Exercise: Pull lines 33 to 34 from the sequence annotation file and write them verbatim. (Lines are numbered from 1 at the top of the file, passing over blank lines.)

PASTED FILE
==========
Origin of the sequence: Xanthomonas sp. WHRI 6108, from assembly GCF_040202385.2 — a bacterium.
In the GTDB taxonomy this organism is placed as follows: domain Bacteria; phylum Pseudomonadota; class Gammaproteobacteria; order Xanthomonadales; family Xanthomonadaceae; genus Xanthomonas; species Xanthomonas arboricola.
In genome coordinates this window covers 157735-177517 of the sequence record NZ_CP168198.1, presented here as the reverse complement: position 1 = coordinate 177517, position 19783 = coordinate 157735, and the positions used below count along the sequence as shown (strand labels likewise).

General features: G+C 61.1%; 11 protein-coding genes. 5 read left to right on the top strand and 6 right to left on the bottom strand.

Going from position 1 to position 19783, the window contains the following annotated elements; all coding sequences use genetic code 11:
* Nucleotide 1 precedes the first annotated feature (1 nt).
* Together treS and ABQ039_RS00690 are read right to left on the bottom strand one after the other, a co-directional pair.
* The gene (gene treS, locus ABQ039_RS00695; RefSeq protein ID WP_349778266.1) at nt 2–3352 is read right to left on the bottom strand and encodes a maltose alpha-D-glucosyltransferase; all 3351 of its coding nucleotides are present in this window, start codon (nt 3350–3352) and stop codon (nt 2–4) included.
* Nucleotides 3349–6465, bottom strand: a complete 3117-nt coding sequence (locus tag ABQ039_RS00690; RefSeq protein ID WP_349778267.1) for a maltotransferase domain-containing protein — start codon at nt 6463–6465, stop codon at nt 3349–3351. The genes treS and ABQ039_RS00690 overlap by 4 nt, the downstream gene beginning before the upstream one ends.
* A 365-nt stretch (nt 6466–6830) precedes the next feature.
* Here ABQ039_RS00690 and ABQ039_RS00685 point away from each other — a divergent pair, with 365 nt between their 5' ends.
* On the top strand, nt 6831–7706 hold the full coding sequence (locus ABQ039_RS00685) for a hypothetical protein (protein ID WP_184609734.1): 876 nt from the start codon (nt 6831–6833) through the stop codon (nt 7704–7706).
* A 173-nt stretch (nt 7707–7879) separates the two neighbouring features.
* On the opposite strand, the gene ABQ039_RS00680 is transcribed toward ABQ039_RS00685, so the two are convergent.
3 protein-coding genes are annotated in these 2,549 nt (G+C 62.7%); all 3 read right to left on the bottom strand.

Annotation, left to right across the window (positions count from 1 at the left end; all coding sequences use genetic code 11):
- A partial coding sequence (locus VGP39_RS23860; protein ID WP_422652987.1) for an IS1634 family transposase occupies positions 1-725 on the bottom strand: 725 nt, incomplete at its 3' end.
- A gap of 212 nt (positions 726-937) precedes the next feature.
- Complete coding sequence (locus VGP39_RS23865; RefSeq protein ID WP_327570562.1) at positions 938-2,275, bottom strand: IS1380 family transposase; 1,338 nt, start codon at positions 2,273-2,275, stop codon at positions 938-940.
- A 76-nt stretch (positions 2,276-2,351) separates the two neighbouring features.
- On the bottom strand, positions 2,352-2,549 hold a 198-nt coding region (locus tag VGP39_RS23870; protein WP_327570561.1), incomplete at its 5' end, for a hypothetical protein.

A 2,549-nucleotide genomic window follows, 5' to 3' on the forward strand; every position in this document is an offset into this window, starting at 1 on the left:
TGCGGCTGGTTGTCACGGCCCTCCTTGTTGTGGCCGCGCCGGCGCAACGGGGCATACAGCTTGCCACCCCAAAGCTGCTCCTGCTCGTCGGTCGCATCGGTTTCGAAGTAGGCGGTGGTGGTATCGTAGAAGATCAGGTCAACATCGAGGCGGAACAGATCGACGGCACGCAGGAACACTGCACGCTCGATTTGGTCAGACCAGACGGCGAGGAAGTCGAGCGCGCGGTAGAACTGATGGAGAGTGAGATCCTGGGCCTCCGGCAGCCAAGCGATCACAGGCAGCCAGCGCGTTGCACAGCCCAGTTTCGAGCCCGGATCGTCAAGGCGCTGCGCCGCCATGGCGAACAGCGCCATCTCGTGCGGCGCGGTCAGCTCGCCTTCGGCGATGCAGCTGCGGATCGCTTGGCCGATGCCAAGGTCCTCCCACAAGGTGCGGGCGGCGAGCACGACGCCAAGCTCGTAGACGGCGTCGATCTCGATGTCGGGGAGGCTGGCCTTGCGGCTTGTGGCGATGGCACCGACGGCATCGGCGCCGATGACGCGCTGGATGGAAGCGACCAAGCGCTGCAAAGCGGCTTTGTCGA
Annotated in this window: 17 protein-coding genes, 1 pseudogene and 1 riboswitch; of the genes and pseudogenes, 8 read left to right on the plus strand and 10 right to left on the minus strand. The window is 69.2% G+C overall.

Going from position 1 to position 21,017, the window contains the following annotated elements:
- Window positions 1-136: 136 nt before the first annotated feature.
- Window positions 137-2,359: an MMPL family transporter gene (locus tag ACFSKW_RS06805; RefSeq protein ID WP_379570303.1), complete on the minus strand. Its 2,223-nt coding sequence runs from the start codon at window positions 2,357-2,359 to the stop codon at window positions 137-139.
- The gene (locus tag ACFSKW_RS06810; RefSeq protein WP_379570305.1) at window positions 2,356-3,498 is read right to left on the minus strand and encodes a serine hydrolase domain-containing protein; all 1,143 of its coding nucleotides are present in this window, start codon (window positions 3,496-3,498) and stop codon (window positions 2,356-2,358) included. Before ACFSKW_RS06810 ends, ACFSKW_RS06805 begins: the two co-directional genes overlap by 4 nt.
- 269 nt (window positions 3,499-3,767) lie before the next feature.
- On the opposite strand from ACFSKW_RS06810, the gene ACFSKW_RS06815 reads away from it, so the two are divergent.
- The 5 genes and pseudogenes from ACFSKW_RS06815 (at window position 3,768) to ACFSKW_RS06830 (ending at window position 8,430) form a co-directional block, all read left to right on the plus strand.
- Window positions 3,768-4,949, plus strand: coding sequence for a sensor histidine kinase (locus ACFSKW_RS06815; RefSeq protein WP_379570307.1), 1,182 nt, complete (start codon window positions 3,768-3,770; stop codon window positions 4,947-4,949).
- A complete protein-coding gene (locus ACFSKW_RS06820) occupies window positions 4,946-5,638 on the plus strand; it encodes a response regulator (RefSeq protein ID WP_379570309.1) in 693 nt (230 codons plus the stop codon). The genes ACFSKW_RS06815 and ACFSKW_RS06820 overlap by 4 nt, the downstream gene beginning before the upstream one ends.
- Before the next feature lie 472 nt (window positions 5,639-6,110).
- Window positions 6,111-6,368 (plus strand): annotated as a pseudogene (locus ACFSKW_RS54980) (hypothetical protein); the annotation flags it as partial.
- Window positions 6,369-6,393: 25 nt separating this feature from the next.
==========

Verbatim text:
- A complete protein-coding gene (locus ACFSKW_RS06820) occupies window positions 4,946-5,638 on the plus strand; it encodes a response regulator (RefSeq protein ID WP_379570309.1) in 693 nt (230 codons plus the stop codon). The genes ACFSKW_RS06815 and ACFSKW_RS06820 overlap by 4 nt, the downstream gene beginning before the upstream one ends.
- Before the next feature lie 472 nt (window positions 5,639-6,110).